Professionals who integrate their professional and personal lives take less notice of what defines “work time” and “personal time” and instead focus on the optimal time to accomplish these tasks. This may be working later in the day in order to concentrate on a personal project in the morning, or checking email after hours but also checking and replying to personal email during the workday.
In other words, work-life integration views all of your daily activities collectively and is less concerned with compartmentalization.
To know more about work-life integration check out our article on Work-Life Balance vs Work-Life Intregration.
CEOs already have a grueling work schedule to contend with. Due to your increased responsibilities, such as those of board director, visionary, manager, and decision-maker, you should also devote some of your free time to assisting others in their personal development. On top of that, you also have to deal with a wide range of stakeholders, both internal and external, such as consumers, investors, and service providers such as lawyers.
Short on time and resources, you have a lot on your plate. It’s easy to let your personal life and top priorities suffer as a result of your work obligations. One solution to this problem is to limit the number of responsibilities you have by delegating.
Go over your list one more time. What chores are taking up too much of your time and resources? These are issues on which you have no expertise or that aren’t of the utmost importance to you. It’s a good idea to delegate some of the marketing tasks to someone else if your area of expertise is marketing, such as a marketing manager. That should be handled by your company’s marketing department.
Day-to-day operations can be delegated to your staff as well. This will not only save you time, but it will also strengthen your relationship with your workers. Making a playbook is essential. Much like when a teacher would leave lesson plans for a substitute to follow, this is similar in concept. In the event of a teacher’s absence, they are prepared.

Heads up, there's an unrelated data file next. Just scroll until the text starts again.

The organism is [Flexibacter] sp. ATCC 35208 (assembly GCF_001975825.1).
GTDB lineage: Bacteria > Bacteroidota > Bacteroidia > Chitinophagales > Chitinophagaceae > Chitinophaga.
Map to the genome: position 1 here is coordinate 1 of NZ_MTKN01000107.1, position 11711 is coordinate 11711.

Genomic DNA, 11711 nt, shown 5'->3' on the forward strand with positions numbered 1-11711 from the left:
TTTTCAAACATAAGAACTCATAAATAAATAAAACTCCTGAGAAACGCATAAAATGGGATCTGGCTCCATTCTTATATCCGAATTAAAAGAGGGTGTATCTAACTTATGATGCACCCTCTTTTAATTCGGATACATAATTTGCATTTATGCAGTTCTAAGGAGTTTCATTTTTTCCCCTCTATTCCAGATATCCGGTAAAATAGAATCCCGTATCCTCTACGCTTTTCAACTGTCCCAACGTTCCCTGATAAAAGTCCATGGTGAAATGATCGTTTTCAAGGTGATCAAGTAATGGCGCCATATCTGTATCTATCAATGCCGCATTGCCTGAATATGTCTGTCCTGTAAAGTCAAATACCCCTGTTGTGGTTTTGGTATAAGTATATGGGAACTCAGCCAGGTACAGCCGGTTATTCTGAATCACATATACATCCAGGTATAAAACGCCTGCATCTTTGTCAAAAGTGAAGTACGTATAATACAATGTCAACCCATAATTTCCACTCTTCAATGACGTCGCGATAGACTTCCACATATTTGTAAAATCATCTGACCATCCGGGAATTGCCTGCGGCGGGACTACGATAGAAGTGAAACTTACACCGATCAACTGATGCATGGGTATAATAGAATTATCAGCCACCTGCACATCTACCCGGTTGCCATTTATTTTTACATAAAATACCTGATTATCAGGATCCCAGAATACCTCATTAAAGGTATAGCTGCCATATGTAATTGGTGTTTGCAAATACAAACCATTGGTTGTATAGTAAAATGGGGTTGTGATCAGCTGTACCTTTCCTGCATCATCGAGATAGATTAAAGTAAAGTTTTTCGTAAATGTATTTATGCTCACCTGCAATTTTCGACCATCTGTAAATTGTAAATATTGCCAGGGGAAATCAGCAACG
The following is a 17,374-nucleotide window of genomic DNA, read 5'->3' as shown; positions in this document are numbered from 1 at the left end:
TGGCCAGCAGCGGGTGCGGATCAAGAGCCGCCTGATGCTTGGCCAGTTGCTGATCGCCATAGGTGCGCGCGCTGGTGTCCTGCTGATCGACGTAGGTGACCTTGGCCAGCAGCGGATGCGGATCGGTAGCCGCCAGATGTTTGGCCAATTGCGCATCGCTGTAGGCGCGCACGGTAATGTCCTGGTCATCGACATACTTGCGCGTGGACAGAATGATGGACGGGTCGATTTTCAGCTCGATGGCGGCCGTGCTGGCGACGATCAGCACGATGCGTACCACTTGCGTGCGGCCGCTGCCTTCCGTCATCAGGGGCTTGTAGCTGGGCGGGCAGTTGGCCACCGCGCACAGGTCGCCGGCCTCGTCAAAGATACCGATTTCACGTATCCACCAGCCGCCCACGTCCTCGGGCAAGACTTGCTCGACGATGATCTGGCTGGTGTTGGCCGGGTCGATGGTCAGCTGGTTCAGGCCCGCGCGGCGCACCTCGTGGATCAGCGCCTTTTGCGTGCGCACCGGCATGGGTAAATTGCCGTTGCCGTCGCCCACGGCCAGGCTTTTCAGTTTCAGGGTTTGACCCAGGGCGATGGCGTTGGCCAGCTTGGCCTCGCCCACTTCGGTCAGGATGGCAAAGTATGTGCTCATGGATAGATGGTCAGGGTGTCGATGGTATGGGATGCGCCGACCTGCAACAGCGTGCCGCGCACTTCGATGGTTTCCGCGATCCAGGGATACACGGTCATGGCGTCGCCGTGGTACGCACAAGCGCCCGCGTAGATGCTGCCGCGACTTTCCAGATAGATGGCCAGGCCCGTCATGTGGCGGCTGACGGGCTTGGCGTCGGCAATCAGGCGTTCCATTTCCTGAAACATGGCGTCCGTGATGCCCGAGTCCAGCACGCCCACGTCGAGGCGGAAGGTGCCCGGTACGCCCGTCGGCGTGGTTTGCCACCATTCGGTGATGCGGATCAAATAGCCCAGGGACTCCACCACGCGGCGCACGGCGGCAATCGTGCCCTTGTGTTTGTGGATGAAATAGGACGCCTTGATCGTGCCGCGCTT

It’s always a good idea to outline your method and expectations in a document or wiki before assigning work. Sometimes, it may even be necessary to let them watch you do the exact job for which you want them to be responsible.
Be Proactive, Not Reactive💢
“When you become a leader it’s usually because you’re a good problem-solver and you’re good at getting things done. And the more senior you become as a leader, the more problems there are that you could solve, and the more things there are that you could do.
“So it is choosing where to apply your energies to get the best results for the business. It was Peter Drucker who said, ‘Efficiency is doing things right; effectiveness is doing the right things.’ The idea is it’s key to a leader to do the right things.”
As a CEO, everyone is going to be coming to you for everything — regardless of the size. In short, you’re continually battling fires.
The thing is if you’re always putting out fires, it’s impossible to manage your calendar effectively. That’s why you need to be like a chess player and anticipate your opponent’s next move.
“Because you are a leader, people are nice to you and don’t necessarily tell you everything that you should be hearing. I think that’s one of the reasons why you want to create a really open and transparent culture. In some cases, I’ve seen leaders be willfully ignorant, and in other cases, I’ve seen leaders just not get all the information they need and fail because of that.
“How do you make sure that you’re not drinking your own Kool-Aid too much, and that you’re being appropriately self-critical with how you spend your time.” – Sam Hodges, Co-Founder and Managing Director of Funding Circle U.S.
Being a CEO has become more difficult as the job’s size and scope have expanded, organizational complexity has increased, technology has advanced, competition has increased, and CEO accountability has increased. In introducing these principles, we hope to provide current and future leaders, who must shoulder such a heavy burden, a better understanding of their role and how to make better use of their most valuable resource: time